Library and Information Services, Royal Conservatoire of Scotland

Tuesday, 19 June 2012

Writing a research proposal: the literature survey

Whether you call it a literature survey or a literature review ...

If you're writing a proposal for an undergraduate or postgraduate degree research project, these comments might help. 

(However, this is NOT about writing dozens of pages, describing scientific methods or submitting costings for a funding bid!)

So ... you've got an idea for a research project, and you've got to submit something in writing. 

  • Have you established how much you are expected to write? 
  • Do you have any indication how many citations you should come up with? 
  • Have you been given any guidance about the currency of your citations?
The Whittaker Library supports staff and students at the Royal Conservatoire of Scotland in their general studies and subject-specific research.  Our focus is the performing arts: music, drama, production, film, and dance.  If you were putting together a literature review for a scientific research project, you'd probably be much more concerned about currency.  (No point in outlining what you think is a cutting-edge piece of research, if the edge was metaphorically cut months or even years ago!)  That's not quite so crucial in our field.

The purpose of your literature review is to show that you know what's out there already.  The format of what you find (book, journal article, website etc) is not so important as the content.  Nonetheless, you'll make yourself look more convincing as a researcher if you show that you know about the most useful electronic resources.

The Whittaker Library offers a lot of subject-specific and more generic electronic resources.  What you need to do is three-fold:-

  1. See what's in the Library catalogue - are there any key resources that you might use as a starting point?  (Or, indeed, that you think are so far off the mark that you wish to argue with?!)
  2. Anyone can do a Copac library search, which will check all the UK national and university libraries at once. Zetoc is a good general resource, too.
  3. See what a search of electronic resources comes up with.  Our library website has a page for ALL electronic resources (e-journals included); and another page for databases alone.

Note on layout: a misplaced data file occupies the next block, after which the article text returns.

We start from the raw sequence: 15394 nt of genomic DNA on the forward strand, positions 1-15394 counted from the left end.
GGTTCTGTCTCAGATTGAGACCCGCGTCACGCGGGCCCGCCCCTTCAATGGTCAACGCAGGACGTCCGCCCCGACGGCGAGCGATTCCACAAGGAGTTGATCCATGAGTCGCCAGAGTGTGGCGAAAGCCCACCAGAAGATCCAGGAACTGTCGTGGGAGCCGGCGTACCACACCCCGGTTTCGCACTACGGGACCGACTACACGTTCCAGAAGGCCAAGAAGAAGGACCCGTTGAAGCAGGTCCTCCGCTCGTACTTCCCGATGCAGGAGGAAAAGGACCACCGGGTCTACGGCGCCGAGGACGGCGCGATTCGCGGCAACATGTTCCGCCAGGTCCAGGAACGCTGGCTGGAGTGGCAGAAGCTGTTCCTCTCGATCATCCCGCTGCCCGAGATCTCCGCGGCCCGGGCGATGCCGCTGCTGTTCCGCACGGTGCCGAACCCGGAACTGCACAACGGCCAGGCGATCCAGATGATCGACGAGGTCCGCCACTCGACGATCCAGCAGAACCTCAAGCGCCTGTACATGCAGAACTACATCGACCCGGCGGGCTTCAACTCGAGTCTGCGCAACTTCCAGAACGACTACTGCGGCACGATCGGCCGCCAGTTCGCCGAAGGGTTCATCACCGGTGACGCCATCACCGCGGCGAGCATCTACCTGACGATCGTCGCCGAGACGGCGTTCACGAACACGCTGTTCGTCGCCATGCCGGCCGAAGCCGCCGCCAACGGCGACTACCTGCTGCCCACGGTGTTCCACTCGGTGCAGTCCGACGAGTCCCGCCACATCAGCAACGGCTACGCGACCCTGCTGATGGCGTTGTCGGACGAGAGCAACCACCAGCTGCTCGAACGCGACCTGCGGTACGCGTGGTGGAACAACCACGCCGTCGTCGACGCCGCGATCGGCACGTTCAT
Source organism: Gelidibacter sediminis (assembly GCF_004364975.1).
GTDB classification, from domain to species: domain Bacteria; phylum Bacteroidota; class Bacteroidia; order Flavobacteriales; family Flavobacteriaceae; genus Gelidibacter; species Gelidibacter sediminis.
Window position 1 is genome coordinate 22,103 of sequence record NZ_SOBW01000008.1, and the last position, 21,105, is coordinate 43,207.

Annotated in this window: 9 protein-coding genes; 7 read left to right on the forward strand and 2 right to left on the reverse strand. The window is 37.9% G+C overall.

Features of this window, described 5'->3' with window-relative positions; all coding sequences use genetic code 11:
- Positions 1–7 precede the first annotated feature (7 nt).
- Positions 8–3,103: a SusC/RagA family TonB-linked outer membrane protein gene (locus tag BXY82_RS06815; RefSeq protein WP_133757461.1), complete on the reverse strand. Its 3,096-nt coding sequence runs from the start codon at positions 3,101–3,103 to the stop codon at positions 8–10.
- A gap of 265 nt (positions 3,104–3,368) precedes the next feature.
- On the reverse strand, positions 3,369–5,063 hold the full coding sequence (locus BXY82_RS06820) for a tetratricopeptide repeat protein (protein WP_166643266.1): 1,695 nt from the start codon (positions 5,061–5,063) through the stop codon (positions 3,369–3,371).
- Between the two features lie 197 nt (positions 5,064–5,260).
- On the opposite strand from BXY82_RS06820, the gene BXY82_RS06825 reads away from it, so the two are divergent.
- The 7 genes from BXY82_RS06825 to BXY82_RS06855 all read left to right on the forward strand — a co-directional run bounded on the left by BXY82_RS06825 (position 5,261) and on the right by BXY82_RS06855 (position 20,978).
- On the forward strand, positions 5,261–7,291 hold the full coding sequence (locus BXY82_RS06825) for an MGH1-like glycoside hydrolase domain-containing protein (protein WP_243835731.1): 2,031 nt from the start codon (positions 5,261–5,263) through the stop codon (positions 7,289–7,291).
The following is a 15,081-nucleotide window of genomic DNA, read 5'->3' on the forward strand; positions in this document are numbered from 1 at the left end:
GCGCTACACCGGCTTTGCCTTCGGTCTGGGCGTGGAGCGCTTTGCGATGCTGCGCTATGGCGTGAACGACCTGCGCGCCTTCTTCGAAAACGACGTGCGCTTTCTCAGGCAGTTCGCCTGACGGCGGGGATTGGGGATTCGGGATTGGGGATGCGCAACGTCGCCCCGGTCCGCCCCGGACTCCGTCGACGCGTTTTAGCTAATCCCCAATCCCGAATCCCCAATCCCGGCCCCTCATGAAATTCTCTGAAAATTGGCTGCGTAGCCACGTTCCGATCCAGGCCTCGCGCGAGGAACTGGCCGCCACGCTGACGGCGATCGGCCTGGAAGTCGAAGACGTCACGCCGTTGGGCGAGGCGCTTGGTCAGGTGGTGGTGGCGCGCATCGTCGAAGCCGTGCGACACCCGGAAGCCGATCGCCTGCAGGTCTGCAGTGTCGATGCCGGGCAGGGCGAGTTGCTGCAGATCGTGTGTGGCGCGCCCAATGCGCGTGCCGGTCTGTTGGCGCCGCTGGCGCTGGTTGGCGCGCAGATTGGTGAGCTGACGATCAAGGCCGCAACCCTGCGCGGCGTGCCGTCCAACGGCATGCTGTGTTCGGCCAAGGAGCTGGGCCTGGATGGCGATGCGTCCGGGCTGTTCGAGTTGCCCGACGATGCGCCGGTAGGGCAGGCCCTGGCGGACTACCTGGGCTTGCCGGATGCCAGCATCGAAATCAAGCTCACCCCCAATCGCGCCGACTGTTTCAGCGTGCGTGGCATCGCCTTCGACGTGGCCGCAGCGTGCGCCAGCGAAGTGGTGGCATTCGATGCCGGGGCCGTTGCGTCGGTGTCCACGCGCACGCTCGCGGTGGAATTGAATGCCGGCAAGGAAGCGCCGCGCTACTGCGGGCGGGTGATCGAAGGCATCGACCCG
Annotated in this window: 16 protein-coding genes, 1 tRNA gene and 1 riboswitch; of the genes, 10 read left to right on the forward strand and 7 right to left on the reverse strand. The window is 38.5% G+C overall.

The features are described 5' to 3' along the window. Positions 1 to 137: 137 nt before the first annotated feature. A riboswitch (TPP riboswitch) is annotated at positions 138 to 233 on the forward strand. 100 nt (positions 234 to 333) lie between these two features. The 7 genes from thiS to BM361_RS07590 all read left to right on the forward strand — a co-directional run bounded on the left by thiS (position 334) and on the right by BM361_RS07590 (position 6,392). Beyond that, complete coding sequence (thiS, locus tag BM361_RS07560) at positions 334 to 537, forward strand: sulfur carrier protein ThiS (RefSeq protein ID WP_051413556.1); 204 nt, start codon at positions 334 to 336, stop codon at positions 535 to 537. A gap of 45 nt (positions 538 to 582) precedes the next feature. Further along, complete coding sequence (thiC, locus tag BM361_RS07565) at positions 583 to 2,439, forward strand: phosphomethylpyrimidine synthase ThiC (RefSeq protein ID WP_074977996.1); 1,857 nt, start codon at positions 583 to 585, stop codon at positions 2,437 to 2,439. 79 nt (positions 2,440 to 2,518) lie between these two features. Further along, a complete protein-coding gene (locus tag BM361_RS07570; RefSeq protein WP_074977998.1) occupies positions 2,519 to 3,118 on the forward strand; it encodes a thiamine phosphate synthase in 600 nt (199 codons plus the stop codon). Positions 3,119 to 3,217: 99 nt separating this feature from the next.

If your research is going to be inter-disciplinary (eg combining music and drama), then the general searches are very important: you never know where your most likely sources will come from.  But don't forget to look at subject-specific bibliographic resources, too.  There are electronic abstracts and indexes especially for music, and especially for drama and dance.

How much time to spend?  Some people spend weeks, dipping in and out of resources before deciding what to include.  If you've got a limited amount of time, say a couple of hours, why not allocate half an hour to each of these three activities, then spend the last half-hour synthesising your findings and writing about what you've found?

Writing about what you've found is one thing; it's a good idea to put these resources in a neat, succinct bibliography, too.  That shows you understand the discipline of precise, accurate citation.  E.g.,

Atkinson, Charles M., The Critical Nexus: Tone-System, Mode, and Notation in Early Mediaeval Music (New York: Oxford University Press, 2009)

Steyn, Carol, 'The Music Manuscripts of the Grey Collection in Cape Town and their European Connections', Fontes Vol.59 no.1 (2012), 45-56

Note that the first is a book; the second a journal article.  Bibliographies are in alphabetical order of author, but you describe books and journals slightly differently.

As soon as you start your research, you need to think much more deeply about bibliographies and ways of keeping track of your references.  But that's further down the line.

Good luck!

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